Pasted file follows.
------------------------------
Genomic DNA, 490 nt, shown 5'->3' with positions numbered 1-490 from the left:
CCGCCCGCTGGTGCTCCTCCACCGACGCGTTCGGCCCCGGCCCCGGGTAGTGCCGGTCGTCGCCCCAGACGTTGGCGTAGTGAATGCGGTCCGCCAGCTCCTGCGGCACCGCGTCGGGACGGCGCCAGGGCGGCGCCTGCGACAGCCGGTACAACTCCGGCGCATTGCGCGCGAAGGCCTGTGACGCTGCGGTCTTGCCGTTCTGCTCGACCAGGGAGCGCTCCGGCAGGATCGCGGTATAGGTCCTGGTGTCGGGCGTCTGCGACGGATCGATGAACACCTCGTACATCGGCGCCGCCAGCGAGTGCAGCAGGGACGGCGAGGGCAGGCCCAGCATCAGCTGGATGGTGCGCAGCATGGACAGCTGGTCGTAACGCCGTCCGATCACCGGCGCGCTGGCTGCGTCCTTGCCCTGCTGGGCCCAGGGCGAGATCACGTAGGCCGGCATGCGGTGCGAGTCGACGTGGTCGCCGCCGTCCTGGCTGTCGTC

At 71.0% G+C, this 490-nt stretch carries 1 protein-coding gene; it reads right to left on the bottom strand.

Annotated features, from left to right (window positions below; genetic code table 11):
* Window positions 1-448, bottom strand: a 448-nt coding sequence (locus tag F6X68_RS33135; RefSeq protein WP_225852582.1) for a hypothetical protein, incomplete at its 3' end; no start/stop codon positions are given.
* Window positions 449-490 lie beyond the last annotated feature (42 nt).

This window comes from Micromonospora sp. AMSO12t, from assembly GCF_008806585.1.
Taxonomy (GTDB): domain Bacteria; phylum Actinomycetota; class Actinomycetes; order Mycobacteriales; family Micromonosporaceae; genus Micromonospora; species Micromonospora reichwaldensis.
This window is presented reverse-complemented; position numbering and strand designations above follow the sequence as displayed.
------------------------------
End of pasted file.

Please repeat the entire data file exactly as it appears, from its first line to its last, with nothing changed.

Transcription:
Genomic DNA, 490 nt, shown 5'->3' with positions numbered 1-490 from the left:
CCGCCCGCTGGTGCTCCTCCACCGACGCGTTCGGCCCCGGCCCCGGGTAGTGCCGGTCGTCGCCCCAGACGTTGGCGTAGTGAATGCGGTCCGCCAGCTCCTGCGGCACCGCGTCGGGACGGCGCCAGGGCGGCGCCTGCGACAGCCGGTACAACTCCGGCGCATTGCGCGCGAAGGCCTGTGACGCTGCGGTCTTGCCGTTCTGCTCGACCAGGGAGCGCTCCGGCAGGATCGCGGTATAGGTCCTGGTGTCGGGCGTCTGCGACGGATCGATGAACACCTCGTACATCGGCGCCGCCAGCGAGTGCAGCAGGGACGGCGAGGGCAGGCCCAGCATCAGCTGGATGGTGCGCAGCATGGACAGCTGGTCGTAACGCCGTCCGATCACCGGCGCGCTGGCTGCGTCCTTGCCCTGCTGGGCCCAGGGCGAGATCACGTAGGCCGGCATGCGGTGCGAGTCGACGTGGTCGCCGCCGTCCTGGCTGTCGTC

At 71.0% G+C, this 490-nt stretch carries 1 protein-coding gene; it reads right to left on the bottom strand.

Annotated features, from left to right (window positions below; genetic code table 11):
* Window positions 1-448, bottom strand: a 448-nt coding sequence (locus tag F6X68_RS33135; RefSeq protein WP_225852582.1) for a hypothetical protein, incomplete at its 3' end; no start/stop codon positions are given.
* Window positions 449-490 lie beyond the last annotated feature (42 nt).

This window comes from Micromonospora sp. AMSO12t, from assembly GCF_008806585.1.
Taxonomy (GTDB): domain Bacteria; phylum Actinomycetota; class Actinomycetes; order Mycobacteriales; family Micromonosporaceae; genus Micromonospora; species Micromonospora reichwaldensis.
This window is presented reverse-complemented; position numbering and strand designations above follow the sequence as displayed.